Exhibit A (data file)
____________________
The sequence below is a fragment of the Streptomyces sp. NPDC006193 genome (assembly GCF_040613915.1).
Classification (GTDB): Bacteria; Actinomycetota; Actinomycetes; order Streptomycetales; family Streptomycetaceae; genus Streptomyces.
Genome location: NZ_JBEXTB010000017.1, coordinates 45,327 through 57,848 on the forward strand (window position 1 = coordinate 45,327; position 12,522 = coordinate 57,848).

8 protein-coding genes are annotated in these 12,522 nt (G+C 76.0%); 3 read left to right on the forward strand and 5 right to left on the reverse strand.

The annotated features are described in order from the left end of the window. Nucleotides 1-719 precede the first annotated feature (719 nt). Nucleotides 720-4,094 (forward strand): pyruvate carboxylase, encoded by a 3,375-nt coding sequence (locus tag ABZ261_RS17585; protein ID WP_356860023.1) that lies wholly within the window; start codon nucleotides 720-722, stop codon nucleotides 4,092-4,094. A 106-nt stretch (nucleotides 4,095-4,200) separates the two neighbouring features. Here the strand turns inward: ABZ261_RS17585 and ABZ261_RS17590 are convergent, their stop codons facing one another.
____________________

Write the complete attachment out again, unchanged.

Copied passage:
The sequence below is a fragment of the Streptomyces sp. NPDC006193 genome (assembly GCF_040613915.1).
Classification (GTDB): Bacteria; Actinomycetota; Actinomycetes; order Streptomycetales; family Streptomycetaceae; genus Streptomyces.
Genome location: NZ_JBEXTB010000017.1, coordinates 45,327 through 57,848 on the forward strand (window position 1 = coordinate 45,327; position 12,522 = coordinate 57,848).

8 protein-coding genes are annotated in these 12,522 nt (G+C 76.0%); 3 read left to right on the forward strand and 5 right to left on the reverse strand.

The annotated features are described in order from the left end of the window. Nucleotides 1-719 precede the first annotated feature (719 nt). Nucleotides 720-4,094 (forward strand): pyruvate carboxylase, encoded by a 3,375-nt coding sequence (locus tag ABZ261_RS17585; protein ID WP_356860023.1) that lies wholly within the window; start codon nucleotides 720-722, stop codon nucleotides 4,092-4,094. A 106-nt stretch (nucleotides 4,095-4,200) separates the two neighbouring features. Here the strand turns inward: ABZ261_RS17585 and ABZ261_RS17590 are convergent, their stop codons facing one another.